The UFO that appeared in the sky over a Canadian minor league baseball team, leaving many scratching their heads over its identity, has turned out to be an unlikely hoax.
Unlikely because it wasn’t anything perpetrated by an individual or a group of kids flying a sophisticated kite or build-it-yourself remote controlled device. This one involved a planetarium deploying a drone, not quite like the armed unmanned aircraft deployed by the military, but a drone nonetheless.
“Recent close encounters reported by local UFO bloggers are actually the result of an elaborate hoax masterminded by the H.R. MacMillan Space Centre,” according to their own press release.
Here’s the video that started it all.
The incident unfolded in Vancouver, British Columbia, on Sept. 3 in the sixth inning of a game between the Vancouver Canadians and the Everett AquaSox at Scotiabank Field’s Nat Bailey Stadium.
In the sky above the right field section, an object resembling a flying saucer was spotted and videotaped. It appeared to be ringed by a row of bright lights.
Part of what made the video questionable was its short duration. If the person filming the incident truly spotted what might be an alien visitation, why does the camera zoom out quickly? The entire clip ends in 20 seconds. One would imagine that the videographer would zoom in as much as possible, if he or she were actually witnessing a genuine phenomenon.
Now it turns out that the nearby H.R. MacMillan Space Centre was behind it all.
The Space Centre says it built a drone shaped like their new planetarium and flew it around Vancouver. Working with a local ad agency, they developed an “extreme teaser campaign” to try and draw more people to the new building.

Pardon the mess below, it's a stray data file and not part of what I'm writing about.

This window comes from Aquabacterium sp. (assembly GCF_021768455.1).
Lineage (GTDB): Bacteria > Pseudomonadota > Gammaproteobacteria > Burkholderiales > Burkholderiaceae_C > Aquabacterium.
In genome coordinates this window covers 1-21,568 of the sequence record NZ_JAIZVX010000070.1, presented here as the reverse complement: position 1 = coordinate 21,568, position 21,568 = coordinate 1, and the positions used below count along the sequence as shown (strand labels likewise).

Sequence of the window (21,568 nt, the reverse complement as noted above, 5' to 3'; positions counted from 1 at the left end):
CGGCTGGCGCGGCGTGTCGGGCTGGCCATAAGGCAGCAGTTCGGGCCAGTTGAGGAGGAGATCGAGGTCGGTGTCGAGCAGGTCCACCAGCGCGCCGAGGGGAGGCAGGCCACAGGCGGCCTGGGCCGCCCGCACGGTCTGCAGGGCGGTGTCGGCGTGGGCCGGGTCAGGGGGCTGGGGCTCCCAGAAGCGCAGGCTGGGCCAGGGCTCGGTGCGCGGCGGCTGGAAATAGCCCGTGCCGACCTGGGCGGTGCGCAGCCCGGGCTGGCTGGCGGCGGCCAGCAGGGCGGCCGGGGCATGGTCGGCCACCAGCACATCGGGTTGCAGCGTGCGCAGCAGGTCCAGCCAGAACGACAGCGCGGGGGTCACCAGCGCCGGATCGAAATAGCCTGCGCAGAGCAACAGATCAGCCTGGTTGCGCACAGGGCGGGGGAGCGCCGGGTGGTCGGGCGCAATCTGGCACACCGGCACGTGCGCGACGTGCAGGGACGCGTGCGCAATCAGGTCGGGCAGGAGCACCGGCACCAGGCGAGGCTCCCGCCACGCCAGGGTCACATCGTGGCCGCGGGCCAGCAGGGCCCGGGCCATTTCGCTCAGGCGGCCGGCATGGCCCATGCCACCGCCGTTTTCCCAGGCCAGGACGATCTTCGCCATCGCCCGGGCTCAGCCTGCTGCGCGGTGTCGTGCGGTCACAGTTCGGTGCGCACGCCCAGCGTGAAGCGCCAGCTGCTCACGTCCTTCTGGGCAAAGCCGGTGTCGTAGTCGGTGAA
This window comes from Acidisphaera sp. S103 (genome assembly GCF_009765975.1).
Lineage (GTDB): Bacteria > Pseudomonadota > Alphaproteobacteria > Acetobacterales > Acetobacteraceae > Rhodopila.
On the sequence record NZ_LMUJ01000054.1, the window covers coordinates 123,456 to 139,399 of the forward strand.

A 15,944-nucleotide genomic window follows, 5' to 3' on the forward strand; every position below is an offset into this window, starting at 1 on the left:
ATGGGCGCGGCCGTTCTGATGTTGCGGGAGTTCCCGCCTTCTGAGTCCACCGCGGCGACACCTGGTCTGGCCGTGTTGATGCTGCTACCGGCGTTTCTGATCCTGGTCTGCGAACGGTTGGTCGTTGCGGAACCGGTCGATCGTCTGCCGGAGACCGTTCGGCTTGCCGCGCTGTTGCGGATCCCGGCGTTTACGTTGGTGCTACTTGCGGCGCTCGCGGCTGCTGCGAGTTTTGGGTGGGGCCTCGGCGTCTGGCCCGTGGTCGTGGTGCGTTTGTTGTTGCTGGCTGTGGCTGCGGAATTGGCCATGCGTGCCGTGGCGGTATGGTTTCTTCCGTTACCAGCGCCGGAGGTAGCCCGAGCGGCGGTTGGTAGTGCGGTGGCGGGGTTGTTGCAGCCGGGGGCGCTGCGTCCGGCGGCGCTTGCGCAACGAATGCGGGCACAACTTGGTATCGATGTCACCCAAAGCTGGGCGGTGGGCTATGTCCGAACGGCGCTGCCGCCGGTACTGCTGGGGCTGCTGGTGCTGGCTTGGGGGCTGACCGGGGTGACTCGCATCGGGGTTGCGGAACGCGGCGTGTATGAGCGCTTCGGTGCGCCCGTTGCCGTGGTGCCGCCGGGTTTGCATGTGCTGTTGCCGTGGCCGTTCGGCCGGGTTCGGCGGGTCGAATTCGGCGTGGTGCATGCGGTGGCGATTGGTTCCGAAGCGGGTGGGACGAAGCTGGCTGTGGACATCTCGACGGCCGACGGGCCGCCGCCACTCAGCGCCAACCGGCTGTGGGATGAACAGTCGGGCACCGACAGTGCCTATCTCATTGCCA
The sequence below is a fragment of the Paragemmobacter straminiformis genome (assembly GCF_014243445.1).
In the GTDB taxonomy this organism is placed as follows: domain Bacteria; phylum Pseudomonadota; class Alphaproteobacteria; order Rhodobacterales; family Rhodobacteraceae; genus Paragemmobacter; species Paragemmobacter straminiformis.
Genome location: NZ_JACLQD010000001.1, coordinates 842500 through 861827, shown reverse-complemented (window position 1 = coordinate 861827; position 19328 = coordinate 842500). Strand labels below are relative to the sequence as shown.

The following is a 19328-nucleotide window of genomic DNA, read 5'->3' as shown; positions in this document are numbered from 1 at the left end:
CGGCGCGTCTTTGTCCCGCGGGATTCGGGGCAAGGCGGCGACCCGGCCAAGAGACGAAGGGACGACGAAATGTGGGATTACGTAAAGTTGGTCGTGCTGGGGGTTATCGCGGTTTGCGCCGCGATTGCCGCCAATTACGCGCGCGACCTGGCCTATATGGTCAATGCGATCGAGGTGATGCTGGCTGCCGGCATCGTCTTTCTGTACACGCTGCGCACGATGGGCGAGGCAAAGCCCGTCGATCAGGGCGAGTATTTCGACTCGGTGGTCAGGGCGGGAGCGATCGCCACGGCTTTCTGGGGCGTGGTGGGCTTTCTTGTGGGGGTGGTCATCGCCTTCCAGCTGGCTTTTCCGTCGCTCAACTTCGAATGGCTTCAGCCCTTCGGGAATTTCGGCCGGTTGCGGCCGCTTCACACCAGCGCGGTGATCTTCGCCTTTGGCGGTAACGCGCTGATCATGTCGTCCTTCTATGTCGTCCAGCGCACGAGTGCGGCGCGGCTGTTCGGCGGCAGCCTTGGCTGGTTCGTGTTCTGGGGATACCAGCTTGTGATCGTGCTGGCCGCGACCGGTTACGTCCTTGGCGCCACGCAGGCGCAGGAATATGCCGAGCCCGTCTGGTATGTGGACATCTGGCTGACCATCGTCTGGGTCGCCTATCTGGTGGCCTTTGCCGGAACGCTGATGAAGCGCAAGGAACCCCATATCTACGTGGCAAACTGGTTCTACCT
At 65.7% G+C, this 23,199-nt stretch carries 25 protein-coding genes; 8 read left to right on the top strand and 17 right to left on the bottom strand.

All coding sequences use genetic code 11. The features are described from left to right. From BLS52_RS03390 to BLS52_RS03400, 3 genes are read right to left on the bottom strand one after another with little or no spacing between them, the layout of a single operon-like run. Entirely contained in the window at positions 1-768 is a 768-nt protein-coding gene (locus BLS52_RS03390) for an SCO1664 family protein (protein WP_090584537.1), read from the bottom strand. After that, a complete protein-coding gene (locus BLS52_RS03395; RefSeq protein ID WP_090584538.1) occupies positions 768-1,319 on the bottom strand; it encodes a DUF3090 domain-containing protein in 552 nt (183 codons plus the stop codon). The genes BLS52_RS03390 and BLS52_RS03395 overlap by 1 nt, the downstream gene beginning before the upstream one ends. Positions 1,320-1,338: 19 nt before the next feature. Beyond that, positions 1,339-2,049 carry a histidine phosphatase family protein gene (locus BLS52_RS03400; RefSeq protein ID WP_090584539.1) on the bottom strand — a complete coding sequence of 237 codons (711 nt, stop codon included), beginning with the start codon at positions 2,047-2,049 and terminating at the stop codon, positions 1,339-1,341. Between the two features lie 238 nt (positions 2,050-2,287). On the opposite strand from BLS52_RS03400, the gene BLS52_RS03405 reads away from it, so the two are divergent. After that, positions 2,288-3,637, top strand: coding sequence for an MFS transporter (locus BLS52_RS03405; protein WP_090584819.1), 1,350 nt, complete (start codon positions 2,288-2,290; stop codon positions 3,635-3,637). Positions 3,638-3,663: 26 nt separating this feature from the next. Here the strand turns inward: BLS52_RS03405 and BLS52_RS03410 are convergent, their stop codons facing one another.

Watch this Globalnews.ca video where the UFO drone is finally revealed.
“The goal of the faux UFO was to create a buzz about the new planetarium viewer experience… The Planetarium Theatre at the Space Centre underwent a half million-dollar upgrade this summer,” according to their press release.
The ad agency that worked with the Space Centre informed Alejandro Rojas at Open Minds that the UFO campaign didn’t involve the distribution of any hoaxed images or videos to UFO bloggers or media sources. They “simply flew the drone and posted a few images and clips. The Internet did the rest.”
The promotion crusade includes the following public service video depicting a UFO-shaped building flying to the Space Centre site and landing permanently where the old building stood:
While one video of the Space Centre drone reportedly received more than 200,000 YouTube hits, how did it affect attendance at the new planetarium?
“The buzz we are creating seems to be working as attendance is up 65 percent compared to this time last year,” said Space Centre’s executive director Rob Appleton in the official press release.”
Whether or not this drone drew more people to the Space Centre, it opens up an even larger issue.
For years, UFOs posted to YouTube have been under close scrutiny by skeptics and believers. The big problem has been the ease by which certain software has made it possible to create phony UFOs that look extraordinarily real. And now, a new wrinkle is thrown into the mix: Do it yourself kits and materials easily purchased at the local hardware or consumer electronics store that allows anyone to build their own, remote-controlled, maneuvering drone.
More and more videos are showing up, portraying alien-looking craft created not just by the clever manipulation of a few computer buttons — now they’re being built incorporating good old fashioned techniques in model-making.
When will it become obvious that we’ve entered a new, more difficult phase of sifting through the mountain of UFO videos in search of that one, credible piece of visual evidence that might be the smoking gun believers have been seeking for decades?
It’s too soon to tell.